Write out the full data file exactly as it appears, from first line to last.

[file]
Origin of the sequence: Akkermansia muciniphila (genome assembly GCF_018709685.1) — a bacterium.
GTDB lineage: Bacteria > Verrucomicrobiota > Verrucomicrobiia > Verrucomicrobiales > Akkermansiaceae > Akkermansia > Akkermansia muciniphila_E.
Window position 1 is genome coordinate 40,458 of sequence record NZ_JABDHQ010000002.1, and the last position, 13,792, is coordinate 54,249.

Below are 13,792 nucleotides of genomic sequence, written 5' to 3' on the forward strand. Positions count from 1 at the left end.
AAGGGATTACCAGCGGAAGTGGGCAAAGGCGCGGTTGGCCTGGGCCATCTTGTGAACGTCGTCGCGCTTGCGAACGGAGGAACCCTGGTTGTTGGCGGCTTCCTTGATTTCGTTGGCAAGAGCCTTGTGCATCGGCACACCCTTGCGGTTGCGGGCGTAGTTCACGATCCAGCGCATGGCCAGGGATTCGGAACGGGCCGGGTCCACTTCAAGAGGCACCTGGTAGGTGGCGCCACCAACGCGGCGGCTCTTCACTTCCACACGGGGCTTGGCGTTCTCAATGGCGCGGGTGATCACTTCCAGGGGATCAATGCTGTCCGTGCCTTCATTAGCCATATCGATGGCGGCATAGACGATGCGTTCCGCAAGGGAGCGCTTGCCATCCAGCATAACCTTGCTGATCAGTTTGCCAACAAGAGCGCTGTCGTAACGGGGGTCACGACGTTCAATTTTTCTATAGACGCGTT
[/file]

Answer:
Origin of the sequence: Akkermansia muciniphila (genome assembly GCF_018709685.1) — a bacterium.
GTDB lineage: Bacteria > Verrucomicrobiota > Verrucomicrobiia > Verrucomicrobiales > Akkermansiaceae > Akkermansia > Akkermansia muciniphila_E.
Window position 1 is genome coordinate 40,458 of sequence record NZ_JABDHQ010000002.1, and the last position, 13,792, is coordinate 54,249.

Below are 13,792 nucleotides of genomic sequence, written 5' to 3' on the forward strand. Positions count from 1 at the left end.
AAGGGATTACCAGCGGAAGTGGGCAAAGGCGCGGTTGGCCTGGGCCATCTTGTGAACGTCGTCGCGCTTGCGAACGGAGGAACCCTGGTTGTTGGCGGCTTCCTTGATTTCGTTGGCAAGAGCCTTGTGCATCGGCACACCCTTGCGGTTGCGGGCGTAGTTCACGATCCAGCGCATGGCCAGGGATTCGGAACGGGCCGGGTCCACTTCAAGAGGCACCTGGTAGGTGGCGCCACCAACGCGGCGGCTCTTCACTTCCACACGGGGCTTGGCGTTCTCAATGGCGCGGGTGATCACTTCCAGGGGATCAATGCTGTCCGTGCCTTCATTAGCCATATCGATGGCGGCATAGACGATGCGTTCCGCAAGGGAGCGCTTGCCATCCAGCATAACCTTGCTGATCAGTTTGCCAACAAGAGCGCTGTCGTAACGGGGGTCACGACGTTCAATTTTTCTATAGACGCGTT